Beating Business Jargon
Banish Obscure and Confusing Language
The business world is overflowing with unnecessary jargon – words that do more to confuse co-workers and customers than to help them.
Here are three examples: "punch a puppy" (do a bad thing that's good for business); "peel the onion" (look at an issue in detail); and "take a thought shower" (come up with some ideas).
The words may be familiar, but the phrases ask more questions than they answer. And you risk alienating your team members, or losing their goodwill, if your choice of words is baffling or annoying. This is especially true when you're trying to give them important information.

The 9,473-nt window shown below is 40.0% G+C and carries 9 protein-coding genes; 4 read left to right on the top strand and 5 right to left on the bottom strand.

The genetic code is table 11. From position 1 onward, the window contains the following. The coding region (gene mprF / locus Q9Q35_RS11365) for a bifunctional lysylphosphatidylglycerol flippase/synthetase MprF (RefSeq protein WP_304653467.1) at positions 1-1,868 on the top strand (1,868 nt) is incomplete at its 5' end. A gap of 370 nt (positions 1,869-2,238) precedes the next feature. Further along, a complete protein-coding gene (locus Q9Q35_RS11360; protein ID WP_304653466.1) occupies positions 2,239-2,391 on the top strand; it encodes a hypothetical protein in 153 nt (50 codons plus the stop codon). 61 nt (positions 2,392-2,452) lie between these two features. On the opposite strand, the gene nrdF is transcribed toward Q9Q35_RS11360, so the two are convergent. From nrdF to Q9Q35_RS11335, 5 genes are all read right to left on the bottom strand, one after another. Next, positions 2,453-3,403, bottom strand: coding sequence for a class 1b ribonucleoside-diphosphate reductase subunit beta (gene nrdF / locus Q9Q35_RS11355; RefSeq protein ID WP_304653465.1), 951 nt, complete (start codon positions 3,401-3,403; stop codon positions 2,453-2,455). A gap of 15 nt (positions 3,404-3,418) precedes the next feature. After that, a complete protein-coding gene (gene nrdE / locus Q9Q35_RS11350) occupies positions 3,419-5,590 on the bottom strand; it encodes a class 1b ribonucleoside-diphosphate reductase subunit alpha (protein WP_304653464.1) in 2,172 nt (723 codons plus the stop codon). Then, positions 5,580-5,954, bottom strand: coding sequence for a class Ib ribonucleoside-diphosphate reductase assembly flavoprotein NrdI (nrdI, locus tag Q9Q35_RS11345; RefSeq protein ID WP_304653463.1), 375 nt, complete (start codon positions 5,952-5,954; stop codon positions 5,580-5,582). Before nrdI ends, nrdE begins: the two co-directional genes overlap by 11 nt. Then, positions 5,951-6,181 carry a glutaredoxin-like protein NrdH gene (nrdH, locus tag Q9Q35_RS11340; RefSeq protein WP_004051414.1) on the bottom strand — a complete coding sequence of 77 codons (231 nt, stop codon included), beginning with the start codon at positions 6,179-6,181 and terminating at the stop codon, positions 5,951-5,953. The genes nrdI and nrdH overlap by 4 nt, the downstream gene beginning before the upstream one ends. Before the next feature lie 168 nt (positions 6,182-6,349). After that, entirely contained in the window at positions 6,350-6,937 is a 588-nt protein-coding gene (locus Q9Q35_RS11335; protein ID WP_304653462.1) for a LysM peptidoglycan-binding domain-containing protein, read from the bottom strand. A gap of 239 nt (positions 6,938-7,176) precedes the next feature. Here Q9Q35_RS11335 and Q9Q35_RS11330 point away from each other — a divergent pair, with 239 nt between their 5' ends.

But jargon is not all bad. Technical language can actually be an aid to good communiction, if it's delivered in the right setting and to the right people. The important thing is to know your audience, and to know the difference between good and bad jargon.
In this article, we'll examine how jargon can reduce the clarity of your communication, and how it can affect your authority as a leader. We'll look at ways to stamp out the wrong kind of jargon, and how to use the right kind effectively, when it is appropriate.